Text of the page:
There is irony that many of the people most outraged by the shooting of this gorilla would also be among those who would be vocal and supportive of the ‘black lives matter’ campaign. If the zoo had waited until another option was ready and then hoped that the gorilla didn’t lash out and got it wrong and the child was killed, you could imagine many of those same outraged people alongside the ‘black lives matter’ protesters outside the zoo.

    Already had a conversation like this with one friend who had to try to reconcile their conflicting outrage positions.

  • Seriously?

    There is an interesting discussion lurking behind this incident.

    It seems so clear that the keepers did the right thing, but it has made me wonder why I think that. Why do I value the life of person above that of a gorilla, and do so without it seeming to be a hard decision?

    I think I do it only because I am a human – I have not been able to come up with another rationale. But that doesn’t seem to be a very sensible justification. Understandable yes, but I’d hope there was more to it than that.

    • kereru

      At base, I believe it is a matter of what you consider the value of a human life to be. If we are just naked apes, it throws up all kinds of moral and ethical issues.

      If we all evolved then what special value is there for human beings? After all, you only have to believe that certain people are a sub-species and you can justify genocide. If you follow evoluntionary beliefs to their logical conclusion – that we are nothing more than evolved animals, and the survival of the fittest is your ideal – then it makes the way clear to decide that an ‘impure’ race should taken out of the gene pool, the baby should be aborted, and the infirm and elderly, euthanised.

      However, if you believe that we are made in the image of God and that each of us is a valued, unique individual, then life is precious and meaningful.

      • Seriously?

        That could be a valid explanation for your reaction in the situation, but not for mine. I don’t believe your god exists, let alone that he created me be that in his image or otherwise. And yet I too instinctively place a higher value on this child’s life than I do on the gorilla’s.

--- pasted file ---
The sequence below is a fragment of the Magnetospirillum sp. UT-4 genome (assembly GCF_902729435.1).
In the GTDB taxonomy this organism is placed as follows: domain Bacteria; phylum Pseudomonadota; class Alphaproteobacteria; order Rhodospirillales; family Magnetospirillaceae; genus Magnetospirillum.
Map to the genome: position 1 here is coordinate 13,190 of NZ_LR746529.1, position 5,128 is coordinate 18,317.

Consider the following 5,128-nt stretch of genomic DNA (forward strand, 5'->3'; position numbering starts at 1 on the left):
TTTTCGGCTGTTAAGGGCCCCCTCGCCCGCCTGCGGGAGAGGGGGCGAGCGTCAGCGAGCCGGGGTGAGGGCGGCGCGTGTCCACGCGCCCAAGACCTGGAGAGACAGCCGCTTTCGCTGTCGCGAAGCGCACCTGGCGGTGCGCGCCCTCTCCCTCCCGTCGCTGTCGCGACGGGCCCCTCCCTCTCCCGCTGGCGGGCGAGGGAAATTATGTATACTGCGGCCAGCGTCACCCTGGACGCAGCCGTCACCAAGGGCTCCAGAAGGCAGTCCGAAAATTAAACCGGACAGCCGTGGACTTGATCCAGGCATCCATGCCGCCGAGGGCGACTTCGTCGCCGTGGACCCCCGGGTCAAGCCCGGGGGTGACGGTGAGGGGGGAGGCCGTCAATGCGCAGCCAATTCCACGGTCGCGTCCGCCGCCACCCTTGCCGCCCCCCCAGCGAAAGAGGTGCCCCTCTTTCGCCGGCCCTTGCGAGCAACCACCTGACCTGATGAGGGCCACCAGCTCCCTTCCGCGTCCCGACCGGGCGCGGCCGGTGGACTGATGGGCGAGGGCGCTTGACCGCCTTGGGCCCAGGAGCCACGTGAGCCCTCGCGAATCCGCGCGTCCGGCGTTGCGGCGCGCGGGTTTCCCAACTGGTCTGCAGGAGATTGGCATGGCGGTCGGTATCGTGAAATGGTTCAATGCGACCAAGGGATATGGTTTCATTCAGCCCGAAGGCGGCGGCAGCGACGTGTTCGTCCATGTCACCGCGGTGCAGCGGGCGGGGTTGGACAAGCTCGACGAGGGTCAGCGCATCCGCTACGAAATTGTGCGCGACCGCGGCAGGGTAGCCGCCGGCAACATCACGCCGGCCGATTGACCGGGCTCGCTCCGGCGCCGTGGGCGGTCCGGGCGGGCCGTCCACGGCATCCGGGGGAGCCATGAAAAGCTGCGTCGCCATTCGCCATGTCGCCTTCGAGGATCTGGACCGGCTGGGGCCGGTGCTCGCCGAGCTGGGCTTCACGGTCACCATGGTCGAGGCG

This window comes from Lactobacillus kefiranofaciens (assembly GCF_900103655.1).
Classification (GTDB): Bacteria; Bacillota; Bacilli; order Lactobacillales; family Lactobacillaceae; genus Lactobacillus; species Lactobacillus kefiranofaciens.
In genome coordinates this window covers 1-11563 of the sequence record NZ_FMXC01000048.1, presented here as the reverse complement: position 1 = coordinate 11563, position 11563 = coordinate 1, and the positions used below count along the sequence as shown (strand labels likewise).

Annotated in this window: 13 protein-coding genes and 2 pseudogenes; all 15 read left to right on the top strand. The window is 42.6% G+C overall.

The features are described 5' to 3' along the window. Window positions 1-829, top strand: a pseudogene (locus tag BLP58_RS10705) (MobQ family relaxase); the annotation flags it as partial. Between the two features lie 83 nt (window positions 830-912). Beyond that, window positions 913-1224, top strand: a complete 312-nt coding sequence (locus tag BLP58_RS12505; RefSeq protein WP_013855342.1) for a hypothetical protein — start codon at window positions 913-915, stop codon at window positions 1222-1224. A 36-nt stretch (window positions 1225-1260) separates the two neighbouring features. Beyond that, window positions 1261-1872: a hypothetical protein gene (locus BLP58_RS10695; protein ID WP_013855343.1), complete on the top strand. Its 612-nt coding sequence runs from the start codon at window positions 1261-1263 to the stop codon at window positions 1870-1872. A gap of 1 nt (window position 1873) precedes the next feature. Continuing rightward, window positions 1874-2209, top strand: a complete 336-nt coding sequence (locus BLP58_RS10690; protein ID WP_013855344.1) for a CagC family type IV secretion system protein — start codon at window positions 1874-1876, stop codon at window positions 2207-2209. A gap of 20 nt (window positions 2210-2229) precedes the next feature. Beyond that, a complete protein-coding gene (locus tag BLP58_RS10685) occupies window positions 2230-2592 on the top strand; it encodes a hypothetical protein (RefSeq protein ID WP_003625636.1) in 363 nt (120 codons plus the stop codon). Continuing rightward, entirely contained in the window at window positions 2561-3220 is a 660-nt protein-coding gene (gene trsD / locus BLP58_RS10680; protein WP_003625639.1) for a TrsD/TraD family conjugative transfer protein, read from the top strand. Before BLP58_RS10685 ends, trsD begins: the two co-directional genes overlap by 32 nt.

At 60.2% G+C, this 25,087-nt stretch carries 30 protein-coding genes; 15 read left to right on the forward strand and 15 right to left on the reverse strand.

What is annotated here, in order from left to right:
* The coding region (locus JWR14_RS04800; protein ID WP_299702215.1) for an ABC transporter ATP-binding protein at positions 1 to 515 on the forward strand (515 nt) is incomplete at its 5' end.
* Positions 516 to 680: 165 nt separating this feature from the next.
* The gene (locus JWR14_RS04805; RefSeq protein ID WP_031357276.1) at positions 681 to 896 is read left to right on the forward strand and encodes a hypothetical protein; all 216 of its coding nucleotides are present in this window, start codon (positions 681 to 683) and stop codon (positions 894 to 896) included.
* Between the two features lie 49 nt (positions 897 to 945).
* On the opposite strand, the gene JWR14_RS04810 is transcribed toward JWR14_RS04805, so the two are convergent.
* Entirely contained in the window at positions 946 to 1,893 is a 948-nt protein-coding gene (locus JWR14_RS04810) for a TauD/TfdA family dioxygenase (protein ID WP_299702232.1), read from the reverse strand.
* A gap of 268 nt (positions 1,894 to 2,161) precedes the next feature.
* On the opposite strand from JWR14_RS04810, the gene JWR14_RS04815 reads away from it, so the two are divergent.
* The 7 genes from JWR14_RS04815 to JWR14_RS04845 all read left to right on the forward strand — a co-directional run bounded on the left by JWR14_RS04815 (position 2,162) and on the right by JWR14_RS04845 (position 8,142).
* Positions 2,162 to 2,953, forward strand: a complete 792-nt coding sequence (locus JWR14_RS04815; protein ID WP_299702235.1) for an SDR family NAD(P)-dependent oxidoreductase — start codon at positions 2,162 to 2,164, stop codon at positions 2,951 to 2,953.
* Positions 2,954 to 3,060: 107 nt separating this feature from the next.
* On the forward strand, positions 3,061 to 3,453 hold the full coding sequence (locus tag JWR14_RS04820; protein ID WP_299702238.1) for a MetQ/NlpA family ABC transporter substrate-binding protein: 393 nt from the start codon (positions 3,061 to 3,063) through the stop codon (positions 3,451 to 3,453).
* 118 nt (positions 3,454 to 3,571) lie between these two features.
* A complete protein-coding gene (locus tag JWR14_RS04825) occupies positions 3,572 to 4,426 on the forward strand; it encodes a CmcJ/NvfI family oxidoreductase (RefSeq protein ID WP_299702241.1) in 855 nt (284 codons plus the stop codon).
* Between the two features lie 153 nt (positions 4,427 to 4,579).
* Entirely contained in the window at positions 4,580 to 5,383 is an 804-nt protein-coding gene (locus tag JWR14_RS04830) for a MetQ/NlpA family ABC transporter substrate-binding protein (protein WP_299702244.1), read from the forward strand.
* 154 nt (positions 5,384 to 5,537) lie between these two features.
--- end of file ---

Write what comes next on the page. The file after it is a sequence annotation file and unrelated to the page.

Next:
I’m beginning to have a grudging admiration for those that think it was wrong to shot the gorilla, even if I don’t agree with them.

        • kereru

          I was responding to your perceptive statement that ‘there’s an interesting discussion lurking behind this incident’. I agree, and was merely suggesting that a view of the essential value of human life cannot come from relativist thinking. We need an objective standard to draw from, a moral law which applies to all humanity equally.

          You say you instinctively place a higher value on the child’s life than that of a gorilla. So do I. And, as it’s instinctive to want to protect the weak, what about those who have no qualms about abusing or even beheading children? We’d call them monsters, and rightly so. But using relativist logic (true for you, but not for me) it’s true for those who think nothing of it, so we must leave it at that. He’s entitled to his opinion. But that is a deeply unsatisfying conclusion to make, so we’d most likely make a moral judgment and condemn it.

          Relativist thinking is, in essence, self-contradictory. If a relativist says that everything is relative, they expect their statement to apply to all statements except their own – which is similar to stating that ‘all generalisations are false’.

          • Seriously?

            Sorry if I misunderstood.

            I was trying to get people to think about why they thought the zoo keeper was right, rather than just wallow in it.

            I’m not sure what you mean by relativist logic. I do not believe here is a truth for one person that different from the truth for another – a truth is something objectively provable.

            I think we do have a base set of morals, an objective standard to draw upon – moral “truths” if you like but that is a bad word for them. They are embodied in the laws that we have built up over a long time to regulate what people are not allowed to do. Don’t harm others, don’t steal peoples things, don’t have sexual relations with minors, and so on. They have come about over a long period of time from the work of moral and legal philosophers, and ultimately the public’s acceptance of them as rules by which we should live. But they are not really “truths” in that they are not immutable: if we subsequently decide we think there are better laws to make we change them, such as allowing homosexual marriage.

            But on top of that is another layer of morals which I think are subjective (relativist if that is what you mean by that). What I think it is wrong to do even though it may be legal, and what you think it is wrong even if legal. In relation to those we can have different moral codes. I think it is morally wrong to teach a child to be of a particular religious persuasion, as opposed them learning about a wide variety of religions. Or to take a topic from a few days ago on here I think it is morally wrong for a male child to be circumcised. I have a whole host of moral beliefs that I appreciate are subjective. They are not objective moral “truths”, as much as I may like them to be.

  • intelligentes candida diva

    4 points for me
    1. Excuses excuses for the parents there was quite a gap from the fence to the area the child would have went over, they are in a wild animal area hello and you have a toddler …hmm yea nah
    2. I think a child over a ape definitely. If it was one of my babies of course I would want immediate action and then a slap or to slap someone.
    3. Why didnt the zoo tranquilize the animal
    4 Damm lucky the animal didnt then fall on top of the child when shot that would have got interesting…….